What do you have when you put 2700 self-important people in one of the elite hotels such as Waldorf Astoria in New York City? To call it Davos 2002 is an oxy moron in itself. The 2002 edition of the World Economic Forum was held nowhere […] Read more »

By now most of you I am sure must have read long-winded stories on AOL Time Warner’s Netscape division suing Microsoft Corp. You might have read by now the AOL side of the story, and Microsoft side of the story. Legal issues aside, I just want […] Read more »

With Valentine’s Day less than a month away, I ended up in a meta-physical discussion with some folks yesterday about the fact that if you can find real love on the Internet. Sitting in the lounge of the old W hotel, as we sipped Oban, wine, […] Read more »

If one thing is to be said for 2001, it is not a year to remember. As the clock inches toward 2002, we face possibility of war in South Asia, terrorism has reared its ugly head in way that 3500 souls are tormented, and the much […] Read more »

Like millions of Americans who are in need of high-speed Internet connections, I have been stuck in narrowband hell. Dial-up connections, despite improved technology, are as slow and unreliable as Read more »

Vivek “real-time” Ranadive could just be the Peter Drucker of the 21st century. While Mr. Drucker and later Tom Peters’ management principles helped reform the global business landscape, Mr. Ranadive is preaching a new technology mantra – real-time computing – that promises to revolutionize the way […] Read more »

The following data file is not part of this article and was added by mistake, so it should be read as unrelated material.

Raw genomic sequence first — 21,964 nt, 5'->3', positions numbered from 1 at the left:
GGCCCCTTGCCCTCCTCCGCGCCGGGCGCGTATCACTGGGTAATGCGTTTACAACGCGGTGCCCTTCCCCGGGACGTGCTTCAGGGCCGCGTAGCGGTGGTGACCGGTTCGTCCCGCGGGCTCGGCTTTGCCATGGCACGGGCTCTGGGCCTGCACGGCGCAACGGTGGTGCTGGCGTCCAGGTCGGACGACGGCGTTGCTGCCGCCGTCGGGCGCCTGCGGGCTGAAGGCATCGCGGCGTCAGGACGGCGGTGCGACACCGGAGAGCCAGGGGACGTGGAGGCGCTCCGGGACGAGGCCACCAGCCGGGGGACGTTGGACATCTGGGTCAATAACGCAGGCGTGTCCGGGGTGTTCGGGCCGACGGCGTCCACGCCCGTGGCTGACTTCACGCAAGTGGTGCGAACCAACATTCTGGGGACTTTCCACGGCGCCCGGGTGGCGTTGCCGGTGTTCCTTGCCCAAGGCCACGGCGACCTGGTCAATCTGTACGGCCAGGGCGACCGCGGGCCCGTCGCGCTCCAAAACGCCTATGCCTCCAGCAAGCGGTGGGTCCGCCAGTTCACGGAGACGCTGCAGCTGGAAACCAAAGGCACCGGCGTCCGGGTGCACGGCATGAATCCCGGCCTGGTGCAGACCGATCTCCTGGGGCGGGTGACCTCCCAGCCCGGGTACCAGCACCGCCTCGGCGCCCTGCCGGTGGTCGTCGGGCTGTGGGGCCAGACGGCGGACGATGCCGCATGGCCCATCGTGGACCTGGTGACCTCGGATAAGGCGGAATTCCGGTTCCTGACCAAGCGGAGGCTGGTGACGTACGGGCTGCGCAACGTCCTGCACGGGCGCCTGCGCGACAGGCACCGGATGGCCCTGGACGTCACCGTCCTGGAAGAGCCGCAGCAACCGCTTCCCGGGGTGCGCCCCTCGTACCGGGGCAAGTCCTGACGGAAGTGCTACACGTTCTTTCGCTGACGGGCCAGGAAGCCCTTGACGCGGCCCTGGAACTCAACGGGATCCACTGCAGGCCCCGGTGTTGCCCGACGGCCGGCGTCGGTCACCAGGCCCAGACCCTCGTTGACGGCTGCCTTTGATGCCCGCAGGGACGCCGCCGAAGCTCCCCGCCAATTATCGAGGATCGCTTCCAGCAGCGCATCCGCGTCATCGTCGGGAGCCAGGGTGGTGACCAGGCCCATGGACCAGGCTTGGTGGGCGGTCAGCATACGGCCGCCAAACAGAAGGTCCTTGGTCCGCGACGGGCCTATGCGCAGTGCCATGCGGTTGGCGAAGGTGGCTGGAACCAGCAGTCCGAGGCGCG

Vivek real-time2 Ranadive could just be the Peter Drucker of the 21st century. While Mr. Drucker and later Tom Peters’ management principles helped reform the global business landscape, Mr. Ranadive is preaching a new technology mantra – real-time computing – that promises to revolutionize the way […] Read more »

Originally published in Red Herring issue of November 12, 2000. Every decade or two, corporate chiefs and consultants get it into their heads to change the way companies are designed. In the ’70s, it was fashionable to be a diversified conglomerate, with interests in cookies, oil wells, and […] Read more »

December 6, 2001 AFTER USING hardware to help build two of the five major Internet backbones, the cofounders of Virtela Communications figured, for their next network, it was time to turn to software. On the surface, Virtela, a two-year-old startup in Greenwood Village, Colorado, appears to […] Read more »

Red Herring, 30 September 2001 In the rough-and-tumble world of optical networking, all fibers stop at Don Green. He may not have the cachet of Vinod Khosla or George Gilder, but Mr. Green’s influence and effect on the telecom industry is infinite. In Petaluma, California, a […] Read more »

This article appears in the June 1, 2001, issue of Red Herring magazine. At the height of the dot-com boom, one business was even more fashionable than the half-witted e-tailers: data centers. As venture capitalists pumped billions of dollars into e-commerce startups, those companies developed a […] Read more »

When Microsoft was developing the Xbox video game console in 1999, consumers were signing up for high-speed Internet access as quickly as they could. Seduced by this growth in broadband subscriptions, Microsoft made a critical decision. The device would be equipped with a broadband ethernet connection–instead […] Read more »